By: Will Burchfield
For much of the past decade, the Tigers were firmly in win-now mode. It was all about the present. The organization is beginning to feel the effects of that era, with a number of unwieldy contracts and a diminished farm system.
There will be five former Tigers in Tuesday night’s All-Star Game, four of whom the team once traded away for immediate big-league help. But was Detroit burned in every case? Not necessarily.
Let’s take a look at each one.
Andrew Miller, Indians
How The Tigers Got Him: Miller was the Tigers’ first-round pick (No. 6 overall) in the 2006 draft.
How They Lost Him: The Tigers packaged Miller in the deal for Miguel Cabrera and Dontrelle Willis in the 2007 offseason. At the time, he was 22 years old and had a 5.69 ERA in 21 MLB games.
Since Then: Miller endured a number of disappointing years as a starter before turning into the shutdown reliever he is today. He didn’t find his calling until 2012 with the Red Sox and didn’t hit his stride until 2014.
The Return: Miggy is a lock for the Hall of Fame. Never forget that.
Avisail Garcia, White Sox
How The Tigers Got Him: Detroit signed Garcia as a 16-year-old amateur free agent in 2007 out of Venezuela.
How They Lost Him: Garcia was part of the three-team trade that brought Jose Iglesias to Detroit at the 2013 deadline. Then 21 years old, he had two home runs and 13 RBI over 53 career games with the Tigers.
Since Then: Now 26, Garcia didn’t do much until this year. But he’s broken out in a big way in 2017, batting .310 with 11 homers and 51 RBI for the White Sox. The right fielder with a power stroke seems to have put it all together in his third full big-league season.
The Return: Iglesias was an All-Star in his first full season with the Tigers and looks to be the team’s everyday shortstop for years to come. He isn’t much of a hitter, but he fields his position as well as anyone in baseball.
Corey Knebel, Brewers
How The Tigers Got Him: Detroit picked Knebel with the 39th overall selection in the 2013 draft.
How They Lost Him: Knebel was sent to the Rangers in exchange for reliever Joakim Soria about a week before the 2014 deadline. He had logged a 6.23 ERA in eight games for the Tigers that season.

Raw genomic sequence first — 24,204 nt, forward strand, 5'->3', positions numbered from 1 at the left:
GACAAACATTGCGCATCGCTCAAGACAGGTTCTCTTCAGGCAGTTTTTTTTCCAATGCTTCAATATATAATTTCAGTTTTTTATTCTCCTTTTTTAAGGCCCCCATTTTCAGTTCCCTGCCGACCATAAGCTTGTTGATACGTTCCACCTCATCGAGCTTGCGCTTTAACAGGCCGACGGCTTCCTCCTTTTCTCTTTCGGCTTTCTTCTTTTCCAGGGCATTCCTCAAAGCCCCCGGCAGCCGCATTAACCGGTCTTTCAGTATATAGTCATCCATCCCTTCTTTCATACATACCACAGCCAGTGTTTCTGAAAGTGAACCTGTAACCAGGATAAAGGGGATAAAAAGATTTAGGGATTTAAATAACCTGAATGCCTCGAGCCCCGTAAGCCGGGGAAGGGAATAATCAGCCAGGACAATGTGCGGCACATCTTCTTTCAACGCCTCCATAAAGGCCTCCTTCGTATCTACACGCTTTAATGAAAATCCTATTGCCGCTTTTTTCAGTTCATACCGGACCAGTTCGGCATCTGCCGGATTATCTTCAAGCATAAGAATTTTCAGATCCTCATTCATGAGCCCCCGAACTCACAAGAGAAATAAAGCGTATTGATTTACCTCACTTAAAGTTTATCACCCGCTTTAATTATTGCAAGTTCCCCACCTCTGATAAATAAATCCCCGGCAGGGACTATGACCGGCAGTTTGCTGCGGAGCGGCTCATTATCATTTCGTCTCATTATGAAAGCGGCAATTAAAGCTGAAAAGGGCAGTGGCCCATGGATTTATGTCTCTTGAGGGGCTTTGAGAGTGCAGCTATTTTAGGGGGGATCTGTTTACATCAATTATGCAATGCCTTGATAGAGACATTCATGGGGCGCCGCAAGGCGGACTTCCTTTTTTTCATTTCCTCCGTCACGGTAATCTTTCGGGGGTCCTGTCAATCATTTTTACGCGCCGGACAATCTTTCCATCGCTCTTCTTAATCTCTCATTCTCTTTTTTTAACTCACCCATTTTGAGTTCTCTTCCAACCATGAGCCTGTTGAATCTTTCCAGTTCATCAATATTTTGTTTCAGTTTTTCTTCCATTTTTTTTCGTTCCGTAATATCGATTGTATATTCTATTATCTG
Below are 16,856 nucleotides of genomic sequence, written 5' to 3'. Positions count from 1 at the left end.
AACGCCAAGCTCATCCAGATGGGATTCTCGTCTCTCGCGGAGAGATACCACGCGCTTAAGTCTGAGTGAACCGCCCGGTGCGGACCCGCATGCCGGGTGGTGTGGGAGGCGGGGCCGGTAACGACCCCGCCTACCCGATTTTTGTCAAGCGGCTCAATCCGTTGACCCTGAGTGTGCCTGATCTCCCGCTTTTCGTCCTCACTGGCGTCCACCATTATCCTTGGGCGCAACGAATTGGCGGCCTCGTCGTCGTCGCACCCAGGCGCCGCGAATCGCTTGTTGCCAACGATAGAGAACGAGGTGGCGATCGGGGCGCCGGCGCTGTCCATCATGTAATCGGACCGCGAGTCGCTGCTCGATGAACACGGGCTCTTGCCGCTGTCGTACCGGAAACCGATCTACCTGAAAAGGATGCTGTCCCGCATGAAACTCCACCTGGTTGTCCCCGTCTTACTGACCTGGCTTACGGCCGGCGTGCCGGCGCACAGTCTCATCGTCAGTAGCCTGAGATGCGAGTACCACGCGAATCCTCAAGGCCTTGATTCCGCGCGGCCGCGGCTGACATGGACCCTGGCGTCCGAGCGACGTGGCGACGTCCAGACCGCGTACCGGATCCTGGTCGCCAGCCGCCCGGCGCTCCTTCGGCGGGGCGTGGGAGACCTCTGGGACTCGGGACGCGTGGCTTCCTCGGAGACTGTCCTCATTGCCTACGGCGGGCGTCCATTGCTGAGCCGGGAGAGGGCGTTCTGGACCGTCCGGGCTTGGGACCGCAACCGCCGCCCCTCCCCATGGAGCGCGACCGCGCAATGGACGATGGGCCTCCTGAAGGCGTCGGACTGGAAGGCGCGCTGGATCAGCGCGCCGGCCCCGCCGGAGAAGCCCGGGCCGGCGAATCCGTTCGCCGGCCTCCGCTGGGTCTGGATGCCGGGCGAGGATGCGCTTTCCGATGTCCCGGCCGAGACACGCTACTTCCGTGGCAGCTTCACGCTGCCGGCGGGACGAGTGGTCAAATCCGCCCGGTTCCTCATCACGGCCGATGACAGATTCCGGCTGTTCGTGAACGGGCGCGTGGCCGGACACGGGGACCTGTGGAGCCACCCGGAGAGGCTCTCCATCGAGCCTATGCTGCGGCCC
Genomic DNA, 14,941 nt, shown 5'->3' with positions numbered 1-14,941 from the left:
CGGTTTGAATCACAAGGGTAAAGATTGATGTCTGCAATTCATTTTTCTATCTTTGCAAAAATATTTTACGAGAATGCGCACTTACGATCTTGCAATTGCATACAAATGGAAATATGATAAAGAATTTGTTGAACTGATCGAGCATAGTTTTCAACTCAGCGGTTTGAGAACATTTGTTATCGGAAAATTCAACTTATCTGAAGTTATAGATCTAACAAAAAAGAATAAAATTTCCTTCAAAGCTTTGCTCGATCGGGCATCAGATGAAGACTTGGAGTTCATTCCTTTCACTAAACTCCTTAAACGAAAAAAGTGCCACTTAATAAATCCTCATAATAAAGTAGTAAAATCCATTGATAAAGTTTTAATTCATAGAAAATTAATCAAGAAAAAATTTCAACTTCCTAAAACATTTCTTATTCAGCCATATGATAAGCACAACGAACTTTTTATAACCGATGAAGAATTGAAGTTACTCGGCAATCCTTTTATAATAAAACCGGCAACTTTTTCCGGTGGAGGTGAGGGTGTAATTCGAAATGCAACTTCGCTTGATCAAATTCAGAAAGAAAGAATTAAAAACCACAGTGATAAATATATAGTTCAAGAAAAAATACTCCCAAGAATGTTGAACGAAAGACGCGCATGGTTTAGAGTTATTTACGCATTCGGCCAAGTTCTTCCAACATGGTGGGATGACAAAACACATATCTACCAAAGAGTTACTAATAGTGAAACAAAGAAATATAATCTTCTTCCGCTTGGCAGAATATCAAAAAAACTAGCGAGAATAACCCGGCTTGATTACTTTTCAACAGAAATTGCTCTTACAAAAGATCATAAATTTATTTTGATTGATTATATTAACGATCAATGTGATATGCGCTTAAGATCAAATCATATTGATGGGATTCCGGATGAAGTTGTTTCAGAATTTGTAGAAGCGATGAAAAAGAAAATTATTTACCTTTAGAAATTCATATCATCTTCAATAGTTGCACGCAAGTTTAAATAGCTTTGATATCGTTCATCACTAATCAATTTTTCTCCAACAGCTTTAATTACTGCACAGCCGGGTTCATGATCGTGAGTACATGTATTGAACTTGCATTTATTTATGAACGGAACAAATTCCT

Since Then: Knebel was a no-name until this year. But he’s turned into one of the most electric closers in baseball, with a 1.70 ERA and 15.9 K/9 in 2017. The hard-throwing righty always had a knack for the strikeout, but he’s cut down on the hits in a big way.
The Return: Soria didn’t help the Tigers in 2014. But Detroit parlayed his strong performance a year later into prospect JaCoby Jones at the 2015 deadline.
Robbie Ray, Diamondbacks
How The Tigers Got Him: Ray was part of the haul the Tigers received from the Nationals in exchange for Doug Fister in the 2013 offseason.
How They Lost Him: He was dealt almost exactly a year later in the three-team trade that brought Shane Greene to the Tigers. He had given Detroit little reason for optimism, posting a 8.16 ERA and a 1.88 WHIP over nine games (six starts) in 2014.
Since Then: Ray was mediocre in his first two seasons with Arizona. But the 25-year-old lefty has stormed onto the scene in 2017. Over 17 starts, he is 8-4 with a 2.97 ERA and 12 K/9, the latter statistic ranking second among N.L. starters.
The Return: Greene was acquired as a starter but never panned out in that capacity. Since making the move to the bullpen in 2016, he’s become one of the Tigers’ go-to relievers.
Max Scherzer, Nationals
How The Tigers Got Him: Scherzer landed in Detroit in the 2009 offseason via the three-team trade that sent Curtis Granderson to the Yankees and brought Austin Jackson to the Tigers.
How They Lost Him: Scherzer was granted free agency in 2014. He had the led the A.L. in wins each of the two seasons prior. Then 30 years old, he signed a seven-year, $210 million contract with the Nationals.
Since Then: Scherzer was an All-Star in his first season with the Nats, won the N.L Cy Young Award in his second and is on track to do so again in his third.
The Return: Well, salary relief — which the Tigers promptly negated by signing Jordan Zimmermann to an $110 million contract a year later. The Nationals probably won that exchange.